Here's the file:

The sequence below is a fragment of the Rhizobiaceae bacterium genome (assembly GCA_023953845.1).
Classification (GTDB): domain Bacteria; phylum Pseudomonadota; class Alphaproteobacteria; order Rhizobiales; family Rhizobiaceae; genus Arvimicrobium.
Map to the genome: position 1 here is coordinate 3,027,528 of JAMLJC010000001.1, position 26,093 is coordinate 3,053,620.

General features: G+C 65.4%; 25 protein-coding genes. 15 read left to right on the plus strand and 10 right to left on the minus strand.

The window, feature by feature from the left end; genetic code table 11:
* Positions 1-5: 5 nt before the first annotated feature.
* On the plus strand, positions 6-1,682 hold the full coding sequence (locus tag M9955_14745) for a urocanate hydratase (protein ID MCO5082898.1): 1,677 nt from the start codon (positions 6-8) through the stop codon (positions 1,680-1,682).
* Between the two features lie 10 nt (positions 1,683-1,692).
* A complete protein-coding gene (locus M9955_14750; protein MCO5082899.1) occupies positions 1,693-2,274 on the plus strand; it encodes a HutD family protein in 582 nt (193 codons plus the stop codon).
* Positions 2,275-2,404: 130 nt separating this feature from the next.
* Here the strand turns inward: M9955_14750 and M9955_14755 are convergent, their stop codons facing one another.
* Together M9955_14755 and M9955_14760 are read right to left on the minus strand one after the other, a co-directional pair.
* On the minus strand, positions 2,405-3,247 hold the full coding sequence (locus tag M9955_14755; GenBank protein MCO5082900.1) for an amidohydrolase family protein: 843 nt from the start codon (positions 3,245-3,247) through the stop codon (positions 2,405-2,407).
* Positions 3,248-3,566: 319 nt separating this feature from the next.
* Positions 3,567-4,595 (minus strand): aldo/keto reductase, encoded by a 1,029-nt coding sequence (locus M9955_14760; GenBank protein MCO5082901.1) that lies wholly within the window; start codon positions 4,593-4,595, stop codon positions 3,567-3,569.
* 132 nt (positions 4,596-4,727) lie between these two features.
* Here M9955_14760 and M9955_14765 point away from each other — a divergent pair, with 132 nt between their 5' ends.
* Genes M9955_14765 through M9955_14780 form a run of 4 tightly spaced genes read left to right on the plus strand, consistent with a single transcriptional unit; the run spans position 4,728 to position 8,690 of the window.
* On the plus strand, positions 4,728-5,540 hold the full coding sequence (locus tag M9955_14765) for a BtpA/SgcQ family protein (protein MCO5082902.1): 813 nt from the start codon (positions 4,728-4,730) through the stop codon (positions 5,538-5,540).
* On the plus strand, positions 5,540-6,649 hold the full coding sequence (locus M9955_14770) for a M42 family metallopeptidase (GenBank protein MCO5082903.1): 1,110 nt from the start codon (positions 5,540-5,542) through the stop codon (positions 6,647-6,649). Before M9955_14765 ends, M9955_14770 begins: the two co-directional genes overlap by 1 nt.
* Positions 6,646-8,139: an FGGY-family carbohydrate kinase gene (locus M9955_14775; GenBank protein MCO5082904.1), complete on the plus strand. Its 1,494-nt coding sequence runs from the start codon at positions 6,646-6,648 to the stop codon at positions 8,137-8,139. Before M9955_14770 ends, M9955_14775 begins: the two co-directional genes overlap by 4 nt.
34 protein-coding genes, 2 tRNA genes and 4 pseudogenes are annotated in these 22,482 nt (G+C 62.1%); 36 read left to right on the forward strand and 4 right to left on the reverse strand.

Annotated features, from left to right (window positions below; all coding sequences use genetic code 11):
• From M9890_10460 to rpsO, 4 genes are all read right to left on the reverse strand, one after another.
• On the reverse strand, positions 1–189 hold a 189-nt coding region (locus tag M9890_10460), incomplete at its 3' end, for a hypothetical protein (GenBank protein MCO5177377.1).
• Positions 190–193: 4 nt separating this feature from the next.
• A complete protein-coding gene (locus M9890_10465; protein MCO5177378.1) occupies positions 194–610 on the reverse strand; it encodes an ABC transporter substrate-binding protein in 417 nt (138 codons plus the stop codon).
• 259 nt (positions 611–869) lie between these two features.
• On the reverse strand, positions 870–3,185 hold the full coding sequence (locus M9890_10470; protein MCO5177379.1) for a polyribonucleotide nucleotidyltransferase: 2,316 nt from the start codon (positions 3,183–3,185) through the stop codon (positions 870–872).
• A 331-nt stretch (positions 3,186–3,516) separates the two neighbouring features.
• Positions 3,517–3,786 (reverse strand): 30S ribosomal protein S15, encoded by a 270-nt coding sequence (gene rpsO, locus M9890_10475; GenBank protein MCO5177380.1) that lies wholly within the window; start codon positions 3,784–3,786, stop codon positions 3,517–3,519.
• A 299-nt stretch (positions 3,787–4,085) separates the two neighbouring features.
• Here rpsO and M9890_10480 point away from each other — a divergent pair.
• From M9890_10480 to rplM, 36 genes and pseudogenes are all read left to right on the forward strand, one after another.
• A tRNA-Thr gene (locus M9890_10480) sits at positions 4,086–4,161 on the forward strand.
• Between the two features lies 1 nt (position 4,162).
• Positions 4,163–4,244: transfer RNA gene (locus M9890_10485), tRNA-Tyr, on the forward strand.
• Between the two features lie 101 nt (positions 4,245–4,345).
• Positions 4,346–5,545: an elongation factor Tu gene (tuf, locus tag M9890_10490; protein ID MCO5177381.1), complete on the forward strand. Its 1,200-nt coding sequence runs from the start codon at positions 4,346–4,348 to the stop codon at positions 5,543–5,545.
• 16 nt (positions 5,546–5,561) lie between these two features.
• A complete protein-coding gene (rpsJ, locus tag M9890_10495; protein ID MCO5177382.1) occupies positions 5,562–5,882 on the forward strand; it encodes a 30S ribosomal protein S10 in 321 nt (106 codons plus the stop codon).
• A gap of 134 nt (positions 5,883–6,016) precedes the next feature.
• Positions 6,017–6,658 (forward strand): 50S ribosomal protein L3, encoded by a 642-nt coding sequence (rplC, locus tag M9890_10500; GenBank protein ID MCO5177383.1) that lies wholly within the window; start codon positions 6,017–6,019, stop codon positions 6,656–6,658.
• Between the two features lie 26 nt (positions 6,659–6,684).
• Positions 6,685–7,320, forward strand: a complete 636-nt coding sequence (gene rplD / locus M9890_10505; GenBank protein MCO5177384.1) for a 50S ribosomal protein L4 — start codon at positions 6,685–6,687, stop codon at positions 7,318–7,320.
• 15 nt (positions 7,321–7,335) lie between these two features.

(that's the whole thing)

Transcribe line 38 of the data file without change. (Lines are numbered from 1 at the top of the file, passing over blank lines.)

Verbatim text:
• Between the two features lie 101 nt (positions 4,245–4,345).